Opportunistic Experiments on a Large-Scale Survey of Diverse Artificial Vision Models in Prediction of 7T Human fMRI Data
Colin Conwell, Jacob Prince, George Alvarez, Talia Konkle, Havard University, United States; Kendrick Kay, University of Minnesota, United States
Posters 1 Poster
Pacific Ballroom H-O
Thu, 25 Aug, 19:30 - 21:30 Pacific Time (UTC -7)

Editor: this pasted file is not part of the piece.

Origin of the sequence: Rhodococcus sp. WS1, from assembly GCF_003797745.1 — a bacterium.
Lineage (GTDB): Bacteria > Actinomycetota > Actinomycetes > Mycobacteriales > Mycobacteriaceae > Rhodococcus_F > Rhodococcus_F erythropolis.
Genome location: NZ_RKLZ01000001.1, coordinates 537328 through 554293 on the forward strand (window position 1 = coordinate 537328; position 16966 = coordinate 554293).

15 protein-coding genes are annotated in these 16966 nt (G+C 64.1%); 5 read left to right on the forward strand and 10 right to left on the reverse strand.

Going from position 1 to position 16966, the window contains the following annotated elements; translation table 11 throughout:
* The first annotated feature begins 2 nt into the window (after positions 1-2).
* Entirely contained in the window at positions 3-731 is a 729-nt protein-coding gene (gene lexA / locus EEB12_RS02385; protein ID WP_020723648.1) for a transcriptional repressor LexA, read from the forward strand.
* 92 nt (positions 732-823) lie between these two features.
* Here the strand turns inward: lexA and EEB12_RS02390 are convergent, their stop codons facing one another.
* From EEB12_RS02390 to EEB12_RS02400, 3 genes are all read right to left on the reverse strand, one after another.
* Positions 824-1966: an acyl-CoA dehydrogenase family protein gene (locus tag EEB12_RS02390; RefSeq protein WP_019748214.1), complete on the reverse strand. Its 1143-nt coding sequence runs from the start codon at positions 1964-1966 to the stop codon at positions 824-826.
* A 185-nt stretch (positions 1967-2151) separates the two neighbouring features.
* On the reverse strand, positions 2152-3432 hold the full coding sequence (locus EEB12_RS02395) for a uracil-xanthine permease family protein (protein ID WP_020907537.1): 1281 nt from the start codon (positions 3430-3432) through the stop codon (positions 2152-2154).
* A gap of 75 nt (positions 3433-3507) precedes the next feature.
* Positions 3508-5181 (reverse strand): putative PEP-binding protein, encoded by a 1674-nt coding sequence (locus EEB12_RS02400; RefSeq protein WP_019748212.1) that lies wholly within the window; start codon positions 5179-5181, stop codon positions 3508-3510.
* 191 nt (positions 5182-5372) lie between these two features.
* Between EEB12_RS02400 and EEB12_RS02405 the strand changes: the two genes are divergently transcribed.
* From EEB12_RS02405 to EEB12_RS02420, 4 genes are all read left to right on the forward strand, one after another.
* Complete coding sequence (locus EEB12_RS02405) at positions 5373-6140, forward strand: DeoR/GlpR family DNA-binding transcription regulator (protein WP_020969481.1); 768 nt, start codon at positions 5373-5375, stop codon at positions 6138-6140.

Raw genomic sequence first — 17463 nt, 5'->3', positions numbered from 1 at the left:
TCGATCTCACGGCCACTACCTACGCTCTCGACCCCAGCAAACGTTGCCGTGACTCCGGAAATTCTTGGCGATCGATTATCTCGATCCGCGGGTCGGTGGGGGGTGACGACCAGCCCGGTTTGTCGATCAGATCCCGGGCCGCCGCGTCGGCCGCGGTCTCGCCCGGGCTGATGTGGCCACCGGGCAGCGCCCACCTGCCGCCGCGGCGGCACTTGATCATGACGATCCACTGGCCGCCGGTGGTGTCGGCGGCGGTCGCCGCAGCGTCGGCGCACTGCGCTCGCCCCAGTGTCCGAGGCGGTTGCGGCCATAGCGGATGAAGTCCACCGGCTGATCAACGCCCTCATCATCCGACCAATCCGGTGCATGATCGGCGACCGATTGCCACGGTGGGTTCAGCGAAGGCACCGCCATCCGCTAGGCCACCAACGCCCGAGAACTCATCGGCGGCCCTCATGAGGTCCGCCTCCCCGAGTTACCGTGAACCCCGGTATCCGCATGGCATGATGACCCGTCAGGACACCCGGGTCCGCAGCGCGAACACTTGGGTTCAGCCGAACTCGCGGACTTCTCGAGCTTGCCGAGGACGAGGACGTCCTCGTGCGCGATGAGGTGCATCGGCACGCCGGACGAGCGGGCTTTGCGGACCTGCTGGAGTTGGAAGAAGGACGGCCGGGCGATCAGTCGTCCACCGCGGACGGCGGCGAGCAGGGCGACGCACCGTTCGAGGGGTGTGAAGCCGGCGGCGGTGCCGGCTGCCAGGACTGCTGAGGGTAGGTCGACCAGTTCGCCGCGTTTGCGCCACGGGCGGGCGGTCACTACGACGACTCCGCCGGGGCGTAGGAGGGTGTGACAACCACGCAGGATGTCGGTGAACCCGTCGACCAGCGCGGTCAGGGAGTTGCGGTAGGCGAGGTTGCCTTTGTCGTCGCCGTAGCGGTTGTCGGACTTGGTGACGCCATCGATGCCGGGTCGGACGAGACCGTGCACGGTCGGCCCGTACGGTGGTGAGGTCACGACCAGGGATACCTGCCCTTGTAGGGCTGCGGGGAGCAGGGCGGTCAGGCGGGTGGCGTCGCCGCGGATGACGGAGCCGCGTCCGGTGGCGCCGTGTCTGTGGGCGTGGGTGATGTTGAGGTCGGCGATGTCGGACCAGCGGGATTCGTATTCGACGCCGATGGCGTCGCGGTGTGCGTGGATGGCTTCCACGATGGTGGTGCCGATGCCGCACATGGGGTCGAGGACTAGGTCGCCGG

What can we learn from large-scale comparisons between deep neural network models and brain responses? Model-to-brain benchmarking approaches (e.g. BrainScore) typically seek the most predictive model of a biological system. Here, we take a different approach, performing opportunistic experiments over pretrained models to examine whether controlled variation in learning pressures from architecture, task, and input yield better or worse correspondence to brain data. We survey the accuracy of 197 models in predicting the responses of 29842 ventral stream voxels from the 7T fMRI Natural Scenes Dataset, performing targeted comparisons in architecture (e.g. CNNs versus Transformers), task (e.g. SimCLR versus CLIP versus SLIP), and input (e.g. ImageNet versus VGGFace), with both weighted and unweighted representational similarity analysis. Counter-intuitively, we find that brain predictivity levels are broadly unaffected by changes in inductive biases (e.g. architecture or training), and instead depend strongly on the brain-to-model mapping method employed, as well as the apparent diversity of the input data used for training.